Welcome To The New Dark Ages
In the last 5 years, ODMHSAS Commissioner Terri White has not asked the legislature for even a dime in restored funding for mental health beds at our state-run hospitals. When ever the department's past funding was threatened, the first result was to shut down bed capacity. We are down to about 300 or a little more. the Treatment Advocacy Center recommends a baseline of 1800 beds for the Oklahoma population.
In 2000 the American Psychiatric Association estimated that about 20 percent of prisoners were seriously mentally ill, with 5 percent actively psychotic at any given time. In 2002 the National Commission on Correctional Health Care issued a report to Congress in which it estimated that 17.5 percent of inmates in state prisons had schizophrenia, bipolar disorder, or major depression. In 2003 Human Rights Watch, based on interviews and visits to state and federal prisons, estimated that approximately 20 percent of the prisoners were seriously mentally ill. A 2006 Department of Justice survey, based on a selected sampling of inmates, reported that 24 percent of jail inmates and 15 percent of state prison inmates “reported at least one symptom of a psychotic disorder.” Thus, these studies all concluded that between 15 and 20 percent of jail and prison inmates had a serious mental illness.
In 2000, Oklahoma finally closed the largest state psychiatric hospital, Eastern State, in Vinita. Between 1998 and 2005, the number of inmates in the state prisons “on psychiatric medications more than tripled.” In one prison, it was reported in 2006 that 40 percent of the inmates were on psychiatric medication.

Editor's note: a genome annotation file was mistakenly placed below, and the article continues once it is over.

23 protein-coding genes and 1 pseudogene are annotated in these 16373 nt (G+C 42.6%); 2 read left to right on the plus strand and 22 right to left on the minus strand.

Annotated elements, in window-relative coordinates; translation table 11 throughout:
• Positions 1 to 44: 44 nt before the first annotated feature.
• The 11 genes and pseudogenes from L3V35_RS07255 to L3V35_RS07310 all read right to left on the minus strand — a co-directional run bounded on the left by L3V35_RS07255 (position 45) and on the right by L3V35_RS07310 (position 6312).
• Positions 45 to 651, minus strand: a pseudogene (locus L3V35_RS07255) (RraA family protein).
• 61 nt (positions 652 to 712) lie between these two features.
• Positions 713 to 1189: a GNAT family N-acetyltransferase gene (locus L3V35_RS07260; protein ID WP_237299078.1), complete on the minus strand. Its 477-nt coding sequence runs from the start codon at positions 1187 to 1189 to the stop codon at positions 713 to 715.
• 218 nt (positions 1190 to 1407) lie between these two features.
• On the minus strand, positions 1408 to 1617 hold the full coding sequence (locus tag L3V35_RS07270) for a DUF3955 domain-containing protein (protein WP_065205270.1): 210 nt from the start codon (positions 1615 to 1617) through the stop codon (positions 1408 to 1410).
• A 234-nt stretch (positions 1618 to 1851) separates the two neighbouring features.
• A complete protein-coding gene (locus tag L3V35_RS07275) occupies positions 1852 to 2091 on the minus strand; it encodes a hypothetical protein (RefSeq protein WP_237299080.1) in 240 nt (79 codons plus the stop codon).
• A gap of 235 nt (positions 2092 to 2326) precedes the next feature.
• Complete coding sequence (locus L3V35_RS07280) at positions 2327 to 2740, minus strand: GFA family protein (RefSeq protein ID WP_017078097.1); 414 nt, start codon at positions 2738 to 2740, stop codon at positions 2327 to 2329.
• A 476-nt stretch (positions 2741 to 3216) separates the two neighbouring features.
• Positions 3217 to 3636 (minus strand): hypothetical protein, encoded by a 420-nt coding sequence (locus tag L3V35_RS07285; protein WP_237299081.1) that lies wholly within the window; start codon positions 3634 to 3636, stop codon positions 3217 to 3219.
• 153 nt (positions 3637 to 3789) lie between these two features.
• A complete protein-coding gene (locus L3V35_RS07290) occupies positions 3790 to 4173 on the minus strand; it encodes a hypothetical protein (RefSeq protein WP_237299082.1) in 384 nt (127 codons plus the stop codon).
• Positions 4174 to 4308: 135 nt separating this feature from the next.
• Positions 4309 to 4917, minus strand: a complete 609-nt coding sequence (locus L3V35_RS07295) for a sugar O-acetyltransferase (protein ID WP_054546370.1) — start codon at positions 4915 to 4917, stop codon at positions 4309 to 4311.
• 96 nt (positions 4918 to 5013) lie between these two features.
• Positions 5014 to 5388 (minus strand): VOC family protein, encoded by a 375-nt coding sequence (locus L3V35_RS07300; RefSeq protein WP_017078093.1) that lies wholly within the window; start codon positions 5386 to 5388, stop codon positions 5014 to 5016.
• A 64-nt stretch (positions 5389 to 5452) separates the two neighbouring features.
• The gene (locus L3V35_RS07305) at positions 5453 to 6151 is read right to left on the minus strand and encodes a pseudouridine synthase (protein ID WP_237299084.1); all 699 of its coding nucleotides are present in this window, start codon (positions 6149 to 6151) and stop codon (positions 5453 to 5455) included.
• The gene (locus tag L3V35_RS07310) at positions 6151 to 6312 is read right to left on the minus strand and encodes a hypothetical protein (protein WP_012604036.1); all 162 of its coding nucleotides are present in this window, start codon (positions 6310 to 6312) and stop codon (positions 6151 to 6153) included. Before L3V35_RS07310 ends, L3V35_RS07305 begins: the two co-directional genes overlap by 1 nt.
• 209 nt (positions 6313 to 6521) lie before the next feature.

The Case of the Disappearing Beds
Odds Of Sick People Going to Jail
Regarding the odds of a seriously mentally ill individual being in jail or prison compared to a hospital, the odds for all 50 states was 3.2 to 1 that they would be in a jail or prison. This means that in 2004–2005, throughout the United States, there were more than three times more individuals with serious mental illnesses in jails and prisons than in hospitals.
Today in Oklahoma, there are twice as many diagnosed mentally ill people in just the Tulsa County Jail, as there are in the entire State Mental Hospitals. It's estimated that in 2017, the odds are 10 to 1 that acute mental illness will result in a jail stay.
Another way to look at this problem is to ascertain what percentage of individuals with serious mental illnesses are put in jail. A 1991 survey of 1,401 members of the National Alliance for the Mentally Ill (NAMI), an advocacy group for families of individuals with serious mental illnesses, reported that 40 percent of the mentally ill family members had been in jail at some point in their lives. Thus, it is fact, not hyperbole, that jails and prisons have become America’s mental hospitals. The country has reverted to a situation last seen in the early 19th century, when reformers such as Dorothea Dix inspired state legislatures to build psychiatric hospitals in which to place mentally ill individuals so that they would be treated more humanely.
Opinion of the Editor
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David Van Risseghem is the Director of Sooner Politics.org. The resource is committed to informing & mobilizing conservative Oklahomans for civic reform. This endeavor seeks to utilize the efforts of all cooperative facets of the Conservative movement...